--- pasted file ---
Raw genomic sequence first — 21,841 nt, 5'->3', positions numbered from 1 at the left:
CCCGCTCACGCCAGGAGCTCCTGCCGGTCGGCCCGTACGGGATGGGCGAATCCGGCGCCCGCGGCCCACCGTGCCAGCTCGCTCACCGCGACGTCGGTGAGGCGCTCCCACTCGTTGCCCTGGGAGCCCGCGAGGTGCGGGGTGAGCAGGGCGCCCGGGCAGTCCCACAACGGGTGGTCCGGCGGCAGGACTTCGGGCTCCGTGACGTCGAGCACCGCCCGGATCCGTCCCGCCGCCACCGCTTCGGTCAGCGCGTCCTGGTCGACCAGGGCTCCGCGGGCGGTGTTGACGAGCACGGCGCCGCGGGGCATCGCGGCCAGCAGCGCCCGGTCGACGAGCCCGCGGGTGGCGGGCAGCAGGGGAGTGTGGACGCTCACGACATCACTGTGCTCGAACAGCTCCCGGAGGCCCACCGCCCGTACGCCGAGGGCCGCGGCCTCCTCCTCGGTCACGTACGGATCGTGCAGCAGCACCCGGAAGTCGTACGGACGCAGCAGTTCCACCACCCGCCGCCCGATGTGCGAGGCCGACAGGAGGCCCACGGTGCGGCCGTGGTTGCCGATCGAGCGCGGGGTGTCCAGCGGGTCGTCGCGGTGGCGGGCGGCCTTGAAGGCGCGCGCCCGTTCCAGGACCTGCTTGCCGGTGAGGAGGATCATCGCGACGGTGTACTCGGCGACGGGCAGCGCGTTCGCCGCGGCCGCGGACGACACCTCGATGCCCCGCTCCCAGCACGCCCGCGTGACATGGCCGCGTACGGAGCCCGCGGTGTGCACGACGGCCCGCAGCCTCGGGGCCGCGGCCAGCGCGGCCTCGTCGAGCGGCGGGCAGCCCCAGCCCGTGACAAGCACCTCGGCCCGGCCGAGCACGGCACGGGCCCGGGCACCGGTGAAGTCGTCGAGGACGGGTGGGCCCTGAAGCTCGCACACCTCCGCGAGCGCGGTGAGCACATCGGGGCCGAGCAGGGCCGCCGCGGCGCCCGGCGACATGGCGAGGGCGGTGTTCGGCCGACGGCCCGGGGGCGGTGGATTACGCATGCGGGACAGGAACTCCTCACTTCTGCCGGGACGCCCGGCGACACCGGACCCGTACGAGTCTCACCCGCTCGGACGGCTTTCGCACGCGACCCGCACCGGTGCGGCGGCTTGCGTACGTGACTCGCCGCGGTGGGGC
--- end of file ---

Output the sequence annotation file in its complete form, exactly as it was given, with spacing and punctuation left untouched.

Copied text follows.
Raw genomic sequence first — 21,841 nt, 5'->3', positions numbered from 1 at the left:
CCCGCTCACGCCAGGAGCTCCTGCCGGTCGGCCCGTACGGGATGGGCGAATCCGGCGCCCGCGGCCCACCGTGCCAGCTCGCTCACCGCGACGTCGGTGAGGCGCTCCCACTCGTTGCCCTGGGAGCCCGCGAGGTGCGGGGTGAGCAGGGCGCCCGGGCAGTCCCACAACGGGTGGTCCGGCGGCAGGACTTCGGGCTCCGTGACGTCGAGCACCGCCCGGATCCGTCCCGCCGCCACCGCTTCGGTCAGCGCGTCCTGGTCGACCAGGGCTCCGCGGGCGGTGTTGACGAGCACGGCGCCGCGGGGCATCGCGGCCAGCAGCGCCCGGTCGACGAGCCCGCGGGTGGCGGGCAGCAGGGGAGTGTGGACGCTCACGACATCACTGTGCTCGAACAGCTCCCGGAGGCCCACCGCCCGTACGCCGAGGGCCGCGGCCTCCTCCTCGGTCACGTACGGATCGTGCAGCAGCACCCGGAAGTCGTACGGACGCAGCAGTTCCACCACCCGCCGCCCGATGTGCGAGGCCGACAGGAGGCCCACGGTGCGGCCGTGGTTGCCGATCGAGCGCGGGGTGTCCAGCGGGTCGTCGCGGTGGCGGGCGGCCTTGAAGGCGCGCGCCCGTTCCAGGACCTGCTTGCCGGTGAGGAGGATCATCGCGACGGTGTACTCGGCGACGGGCAGCGCGTTCGCCGCGGCCGCGGACGACACCTCGATGCCCCGCTCCCAGCACGCCCGCGTGACATGGCCGCGTACGGAGCCCGCGGTGTGCACGACGGCCCGCAGCCTCGGGGCCGCGGCCAGCGCGGCCTCGTCGAGCGGCGGGCAGCCCCAGCCCGTGACAAGCACCTCGGCCCGGCCGAGCACGGCACGGGCCCGGGCACCGGTGAAGTCGTCGAGGACGGGTGGGCCCTGAAGCTCGCACACCTCCGCGAGCGCGGTGAGCACATCGGGGCCGAGCAGGGCCGCCGCGGCGCCCGGCGACATGGCGAGGGCGGTGTTCGGCCGACGGCCCGGGGGCGGTGGATTACGCATGCGGGACAGGAACTCCTCACTTCTGCCGGGACGCCCGGCGACACCGGACCCGTACGAGTCTCACCCGCTCGGACGGCTTTCGCACGCGACCCGCACCGGTGCGGCGGCTTGCGTACGTGACTCGCCGCGGTGGGGC